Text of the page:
"Since there is no difference at least that we know of between the male and female genes controlling growth, nobody could figure out why we see what we see in nature: differently sized males and females," said Stillwell.
Scientists have known that growth rates do not differ between female and male caterpillars and thus cannot account for the observed size difference. Rather, the sexual dimorphism observed in the adult animals more likely has to do with differences in the time the two sexes spent as growing larvae. Even in light of that, nearly all research has focused on the adult animals.
"We are the first ones to look at the larvae with this question in mind," Stillwell said.
Stillwell and Davidowitz chose the giant hawk moth (Manduca sexta), a species native to Arizona, as a model organism, mostly because this insect species is well-studied, easily bred in the lab and large enough to allow for ease of handling and measuring.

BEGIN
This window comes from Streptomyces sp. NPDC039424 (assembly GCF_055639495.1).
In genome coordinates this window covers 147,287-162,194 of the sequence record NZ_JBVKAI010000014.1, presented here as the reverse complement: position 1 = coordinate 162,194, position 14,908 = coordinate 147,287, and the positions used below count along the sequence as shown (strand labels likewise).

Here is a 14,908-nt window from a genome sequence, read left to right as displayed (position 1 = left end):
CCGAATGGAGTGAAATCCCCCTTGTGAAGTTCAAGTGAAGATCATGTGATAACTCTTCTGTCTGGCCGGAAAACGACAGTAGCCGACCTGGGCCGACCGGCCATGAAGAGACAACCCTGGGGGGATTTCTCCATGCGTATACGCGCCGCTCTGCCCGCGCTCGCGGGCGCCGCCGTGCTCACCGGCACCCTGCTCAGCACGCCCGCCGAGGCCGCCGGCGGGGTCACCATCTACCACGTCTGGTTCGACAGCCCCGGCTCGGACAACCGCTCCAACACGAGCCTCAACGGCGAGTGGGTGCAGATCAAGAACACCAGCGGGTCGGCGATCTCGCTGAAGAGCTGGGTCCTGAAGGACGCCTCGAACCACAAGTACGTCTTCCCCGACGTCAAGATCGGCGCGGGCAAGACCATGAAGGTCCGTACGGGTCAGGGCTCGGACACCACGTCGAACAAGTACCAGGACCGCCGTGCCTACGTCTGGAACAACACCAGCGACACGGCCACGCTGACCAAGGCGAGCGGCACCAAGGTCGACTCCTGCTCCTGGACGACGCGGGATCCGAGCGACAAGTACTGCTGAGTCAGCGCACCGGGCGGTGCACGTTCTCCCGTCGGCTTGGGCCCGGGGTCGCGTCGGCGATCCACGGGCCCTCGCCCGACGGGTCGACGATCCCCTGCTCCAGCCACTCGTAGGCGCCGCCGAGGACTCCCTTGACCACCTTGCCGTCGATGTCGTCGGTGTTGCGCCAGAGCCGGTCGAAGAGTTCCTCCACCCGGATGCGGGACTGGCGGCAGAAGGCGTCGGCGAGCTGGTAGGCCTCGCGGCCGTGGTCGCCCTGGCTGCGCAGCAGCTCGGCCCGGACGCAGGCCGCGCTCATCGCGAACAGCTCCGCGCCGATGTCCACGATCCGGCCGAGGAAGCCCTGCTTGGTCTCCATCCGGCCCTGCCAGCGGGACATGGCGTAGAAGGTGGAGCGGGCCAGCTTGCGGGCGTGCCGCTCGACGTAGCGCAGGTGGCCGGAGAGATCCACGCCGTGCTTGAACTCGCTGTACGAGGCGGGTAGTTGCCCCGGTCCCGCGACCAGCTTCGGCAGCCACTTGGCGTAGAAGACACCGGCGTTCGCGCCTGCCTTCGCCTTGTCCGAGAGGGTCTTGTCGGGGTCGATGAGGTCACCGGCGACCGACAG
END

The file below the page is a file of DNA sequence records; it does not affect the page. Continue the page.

The researchers followed more than 1,200 caterpillars from the time they hatched, all the way through four molts and until they pupated. They weighed and measured the animals at different times during development and fed the data into a complex statistical model they developed.
For most of their lives as caterpillars, females and males do not appear much different.
"The final larval stage is when it all happens," Stillwell said. "There is a point in the caterpillar's life when an inner clock and environmental cues tell the animal it's time to become an adult. Hormonal changes make them stop feeding and wander around looking for a place to pupate. Within a few hours they develop into a pupa, from which the adult moth will emerge a few weeks later."
Stillwell and Davidowitz discovered that female caterpillars initiate this fundamental change a bit later than the males. By the time the female caterpill
|Contact: Daniel Stolte|
University of Arizona